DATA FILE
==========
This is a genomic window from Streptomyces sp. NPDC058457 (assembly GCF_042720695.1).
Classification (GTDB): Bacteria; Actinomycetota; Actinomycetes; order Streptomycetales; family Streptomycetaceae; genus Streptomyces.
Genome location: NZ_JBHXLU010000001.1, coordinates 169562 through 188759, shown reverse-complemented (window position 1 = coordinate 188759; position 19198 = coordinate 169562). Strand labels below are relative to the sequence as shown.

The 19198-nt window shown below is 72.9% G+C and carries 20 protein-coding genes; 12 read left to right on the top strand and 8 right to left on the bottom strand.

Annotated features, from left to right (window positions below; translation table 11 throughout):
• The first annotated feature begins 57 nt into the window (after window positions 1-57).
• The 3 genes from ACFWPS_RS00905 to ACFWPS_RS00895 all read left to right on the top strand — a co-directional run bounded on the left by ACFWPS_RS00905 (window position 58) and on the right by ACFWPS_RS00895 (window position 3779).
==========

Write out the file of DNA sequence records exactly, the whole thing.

This is a genomic window from Streptomyces sp. NPDC058457 (assembly GCF_042720695.1).
Classification (GTDB): Bacteria; Actinomycetota; Actinomycetes; order Streptomycetales; family Streptomycetaceae; genus Streptomyces.
Genome location: NZ_JBHXLU010000001.1, coordinates 169562 through 188759, shown reverse-complemented (window position 1 = coordinate 188759; position 19198 = coordinate 169562). Strand labels below are relative to the sequence as shown.

The 19198-nt window shown below is 72.9% G+C and carries 20 protein-coding genes; 12 read left to right on the top strand and 8 right to left on the bottom strand.

Annotated features, from left to right (window positions below; translation table 11 throughout):
• The first annotated feature begins 57 nt into the window (after window positions 1-57).
• The 3 genes from ACFWPS_RS00905 to ACFWPS_RS00895 all read left to right on the top strand — a co-directional run bounded on the left by ACFWPS_RS00905 (window position 58) and on the right by ACFWPS_RS00895 (window position 3779).